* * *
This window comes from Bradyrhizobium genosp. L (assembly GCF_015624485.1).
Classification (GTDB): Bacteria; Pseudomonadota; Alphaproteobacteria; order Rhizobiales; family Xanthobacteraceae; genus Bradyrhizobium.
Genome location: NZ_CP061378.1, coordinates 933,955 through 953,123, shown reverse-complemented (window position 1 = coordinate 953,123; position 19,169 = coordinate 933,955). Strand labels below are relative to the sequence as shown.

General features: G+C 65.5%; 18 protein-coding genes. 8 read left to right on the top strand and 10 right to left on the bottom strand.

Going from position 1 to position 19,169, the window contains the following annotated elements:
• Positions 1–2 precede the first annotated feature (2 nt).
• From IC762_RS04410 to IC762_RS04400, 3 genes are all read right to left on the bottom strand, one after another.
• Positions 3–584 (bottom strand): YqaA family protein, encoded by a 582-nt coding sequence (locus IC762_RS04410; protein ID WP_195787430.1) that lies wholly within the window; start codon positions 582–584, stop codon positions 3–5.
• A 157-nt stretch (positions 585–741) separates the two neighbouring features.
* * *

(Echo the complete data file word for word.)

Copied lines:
This window comes from Bradyrhizobium genosp. L (assembly GCF_015624485.1).
Classification (GTDB): Bacteria; Pseudomonadota; Alphaproteobacteria; order Rhizobiales; family Xanthobacteraceae; genus Bradyrhizobium.
Genome location: NZ_CP061378.1, coordinates 933,955 through 953,123, shown reverse-complemented (window position 1 = coordinate 953,123; position 19,169 = coordinate 933,955). Strand labels below are relative to the sequence as shown.

General features: G+C 65.5%; 18 protein-coding genes. 8 read left to right on the top strand and 10 right to left on the bottom strand.

Going from position 1 to position 19,169, the window contains the following annotated elements:
• Positions 1–2 precede the first annotated feature (2 nt).
• From IC762_RS04410 to IC762_RS04400, 3 genes are all read right to left on the bottom strand, one after another.
• Positions 3–584 (bottom strand): YqaA family protein, encoded by a 582-nt coding sequence (locus IC762_RS04410; protein ID WP_195787430.1) that lies wholly within the window; start codon positions 582–584, stop codon positions 3–5.
• A 157-nt stretch (positions 585–741) separates the two neighbouring features.